Being forced to explain your emotions makes you a better communicator.
Take a look at how women can and often do explain themselves in times of struggle and hurt feels. This is the product of a lifelong necessity to explain why you have done what you have done and what made you do it to avoid/justify being called a slut, a bitch, a whore, a psycho, a crazy bitch, a gold digger, a cougar, and a series of other things pertaining to ones character. Generally speaking women are forced to show up differently than men out of necessity.
On the other end of the spectrum, is the quiet reservoir of mens emotions. Taught not to speak about them or to give them too much credit. But they still exist, for some simmering under the surface turning them into various degrees of "nice guy"material and for some open and honestly with those they trust. Sure it can really work out for us to not be controlled by our emotions but the detriment is being incapable or articulating our feelings in an effective way.
It is not just black and white like this right?! Here I have termed it as men vs women or we could say feminists vs misogyny but if we step back and take a look at our emotional landscape we could see how with varying emotions we have varying comfort levels of expression, and then different expression with different people in our lives. So the men vs women need not apply, but it is a way of being validated in our experience and also catches our attention to how we class things up.
Regardless of where you stand in all this grey area it is guaranteed that emotions will find their way out of a person, in a healthy or destructive ways. We just have the choice of healthy interactions or unhealthy interactions. I say choice because we are adults, and we can learn to take action over the unhealthy habits in our lives to make them better.
Emotional intelligence is like a muscle. Use it or lose it.
But how the fck do we strengthen it?
The best way, is when you begin to feel uncomfortable, stay quiet and hit a practice with the intention of paying attention to what you are actually feeling. Now what can come up is "I am fine" or "This person did this to me" which creates the space for us to start to ask questions:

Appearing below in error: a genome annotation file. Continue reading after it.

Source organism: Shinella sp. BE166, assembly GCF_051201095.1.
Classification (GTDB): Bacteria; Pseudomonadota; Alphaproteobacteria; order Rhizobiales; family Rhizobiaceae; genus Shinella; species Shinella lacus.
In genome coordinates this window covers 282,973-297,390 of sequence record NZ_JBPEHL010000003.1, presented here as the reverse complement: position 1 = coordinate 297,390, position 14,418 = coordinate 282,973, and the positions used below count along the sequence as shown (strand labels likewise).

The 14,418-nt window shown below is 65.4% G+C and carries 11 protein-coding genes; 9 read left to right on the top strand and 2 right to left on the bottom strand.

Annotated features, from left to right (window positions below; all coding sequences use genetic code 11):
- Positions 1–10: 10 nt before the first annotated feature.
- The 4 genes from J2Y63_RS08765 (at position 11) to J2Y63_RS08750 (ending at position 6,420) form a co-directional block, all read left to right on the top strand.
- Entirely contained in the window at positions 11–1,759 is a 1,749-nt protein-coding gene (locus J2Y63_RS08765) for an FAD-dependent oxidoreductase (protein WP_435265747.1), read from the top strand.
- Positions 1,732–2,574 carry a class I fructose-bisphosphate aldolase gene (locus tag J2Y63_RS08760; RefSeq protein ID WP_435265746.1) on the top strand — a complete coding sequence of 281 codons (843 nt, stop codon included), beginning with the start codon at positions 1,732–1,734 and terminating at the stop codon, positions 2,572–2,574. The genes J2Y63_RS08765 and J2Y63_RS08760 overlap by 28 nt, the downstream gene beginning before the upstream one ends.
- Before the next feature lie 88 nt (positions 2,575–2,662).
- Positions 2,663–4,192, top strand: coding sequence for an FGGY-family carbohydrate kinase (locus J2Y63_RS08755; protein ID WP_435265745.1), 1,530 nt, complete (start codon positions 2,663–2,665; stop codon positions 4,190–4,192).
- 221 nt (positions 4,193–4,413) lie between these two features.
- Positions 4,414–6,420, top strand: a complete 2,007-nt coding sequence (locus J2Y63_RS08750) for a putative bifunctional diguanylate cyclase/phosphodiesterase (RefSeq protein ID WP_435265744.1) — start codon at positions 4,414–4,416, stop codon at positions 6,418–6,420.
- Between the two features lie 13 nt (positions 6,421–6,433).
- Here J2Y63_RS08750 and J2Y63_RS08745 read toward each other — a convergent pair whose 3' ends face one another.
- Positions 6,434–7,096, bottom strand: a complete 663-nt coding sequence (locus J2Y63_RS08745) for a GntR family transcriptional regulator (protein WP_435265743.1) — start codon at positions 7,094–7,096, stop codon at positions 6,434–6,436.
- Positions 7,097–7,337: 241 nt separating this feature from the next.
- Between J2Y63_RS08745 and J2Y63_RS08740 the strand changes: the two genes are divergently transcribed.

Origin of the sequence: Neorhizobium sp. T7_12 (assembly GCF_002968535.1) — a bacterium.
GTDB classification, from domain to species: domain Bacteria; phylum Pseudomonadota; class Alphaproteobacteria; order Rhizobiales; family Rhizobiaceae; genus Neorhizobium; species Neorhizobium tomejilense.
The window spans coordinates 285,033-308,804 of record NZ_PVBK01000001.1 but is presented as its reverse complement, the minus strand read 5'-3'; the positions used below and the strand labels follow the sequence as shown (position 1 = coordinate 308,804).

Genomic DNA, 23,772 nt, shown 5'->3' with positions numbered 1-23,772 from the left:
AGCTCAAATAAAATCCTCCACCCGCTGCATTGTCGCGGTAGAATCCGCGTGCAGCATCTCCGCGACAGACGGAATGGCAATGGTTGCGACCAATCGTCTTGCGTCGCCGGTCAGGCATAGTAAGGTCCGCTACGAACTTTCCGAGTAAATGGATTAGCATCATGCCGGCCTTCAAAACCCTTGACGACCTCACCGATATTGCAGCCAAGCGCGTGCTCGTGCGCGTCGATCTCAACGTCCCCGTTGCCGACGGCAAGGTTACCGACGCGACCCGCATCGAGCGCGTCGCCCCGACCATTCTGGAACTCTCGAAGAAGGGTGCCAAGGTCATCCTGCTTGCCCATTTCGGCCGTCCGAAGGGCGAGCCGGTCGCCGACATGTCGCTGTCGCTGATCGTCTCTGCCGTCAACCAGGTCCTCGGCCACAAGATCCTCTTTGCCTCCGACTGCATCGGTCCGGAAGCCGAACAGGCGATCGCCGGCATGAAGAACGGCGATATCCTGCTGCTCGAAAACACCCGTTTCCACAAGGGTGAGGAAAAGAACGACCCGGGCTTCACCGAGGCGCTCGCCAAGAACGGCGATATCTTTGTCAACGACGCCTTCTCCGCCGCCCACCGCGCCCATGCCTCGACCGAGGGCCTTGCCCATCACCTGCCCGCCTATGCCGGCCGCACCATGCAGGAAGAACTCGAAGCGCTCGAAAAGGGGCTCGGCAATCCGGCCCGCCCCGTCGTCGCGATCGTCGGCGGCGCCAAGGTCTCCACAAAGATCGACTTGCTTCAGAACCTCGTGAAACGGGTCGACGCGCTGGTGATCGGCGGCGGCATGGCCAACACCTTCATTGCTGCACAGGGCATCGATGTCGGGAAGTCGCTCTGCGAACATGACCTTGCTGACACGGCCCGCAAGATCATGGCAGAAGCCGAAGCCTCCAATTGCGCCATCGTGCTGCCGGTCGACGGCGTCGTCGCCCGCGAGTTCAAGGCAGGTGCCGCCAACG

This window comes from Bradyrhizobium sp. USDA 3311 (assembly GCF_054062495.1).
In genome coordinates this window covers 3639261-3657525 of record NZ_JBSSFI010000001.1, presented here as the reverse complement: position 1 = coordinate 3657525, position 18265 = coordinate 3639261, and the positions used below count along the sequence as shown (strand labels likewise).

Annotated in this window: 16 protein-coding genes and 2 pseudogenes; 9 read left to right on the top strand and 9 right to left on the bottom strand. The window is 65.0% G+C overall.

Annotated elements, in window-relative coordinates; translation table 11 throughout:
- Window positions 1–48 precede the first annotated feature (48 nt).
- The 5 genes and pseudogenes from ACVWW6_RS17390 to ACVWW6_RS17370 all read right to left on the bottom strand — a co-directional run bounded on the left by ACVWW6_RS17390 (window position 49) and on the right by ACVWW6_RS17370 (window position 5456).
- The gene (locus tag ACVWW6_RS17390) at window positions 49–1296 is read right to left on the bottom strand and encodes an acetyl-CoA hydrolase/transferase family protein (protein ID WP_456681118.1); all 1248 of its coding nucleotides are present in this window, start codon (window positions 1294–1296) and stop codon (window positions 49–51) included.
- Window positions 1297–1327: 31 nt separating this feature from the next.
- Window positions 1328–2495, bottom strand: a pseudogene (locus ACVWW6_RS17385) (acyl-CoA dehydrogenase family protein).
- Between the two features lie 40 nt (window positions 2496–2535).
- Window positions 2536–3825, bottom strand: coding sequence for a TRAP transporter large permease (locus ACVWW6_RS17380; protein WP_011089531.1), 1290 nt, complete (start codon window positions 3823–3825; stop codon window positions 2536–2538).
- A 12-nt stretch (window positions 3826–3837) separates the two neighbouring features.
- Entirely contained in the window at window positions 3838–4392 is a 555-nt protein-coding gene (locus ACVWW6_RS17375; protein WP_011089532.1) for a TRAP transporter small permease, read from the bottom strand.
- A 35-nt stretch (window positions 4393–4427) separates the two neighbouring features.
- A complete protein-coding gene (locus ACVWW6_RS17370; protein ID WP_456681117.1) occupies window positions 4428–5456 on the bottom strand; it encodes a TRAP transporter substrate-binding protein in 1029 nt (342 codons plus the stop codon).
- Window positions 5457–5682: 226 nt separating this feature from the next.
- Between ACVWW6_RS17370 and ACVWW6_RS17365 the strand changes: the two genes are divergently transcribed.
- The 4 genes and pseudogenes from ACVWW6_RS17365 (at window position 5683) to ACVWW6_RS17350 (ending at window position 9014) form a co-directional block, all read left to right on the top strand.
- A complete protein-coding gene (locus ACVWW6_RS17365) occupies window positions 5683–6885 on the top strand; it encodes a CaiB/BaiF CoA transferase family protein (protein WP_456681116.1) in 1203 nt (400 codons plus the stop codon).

Do I feel jealous? --> What am I jealous of? --> How could I feel more secure?
Do I feel loved? --> What makes me feel loved? --> How do I show love? Is this how I receive it too?
Do I feel appreciated? --> What makes me feel appreciated? -- How do I show appreciation? Is that what I need?
Do I feel hurt? --> What has hurt my feelings? --> Who can I communicate these feelings with that will hear me and give me honest and supportive feedback?
I like to think that the optimal way of functioning is to be capable of understanding where we are at most of the moments through out our day. Creating designated quiet time for emotional check ins with the intention to look at our internal dialogue. After we have taken a look, we can further question our experience to see if we need rest, food, water, a conversation, a hug, alone time, exercise, and so on down the line of things that make you feel whole and cared for.
See what I am sayin? Just like we learn to communicate with others... we must first learn to communicate with ourselves through experience and discomfort. Oh, and I am always a proponent of therapy! It is healthy and normal to have someone to process your shit with so that you don't make your loved ones responsible for that.
More on that next week. xx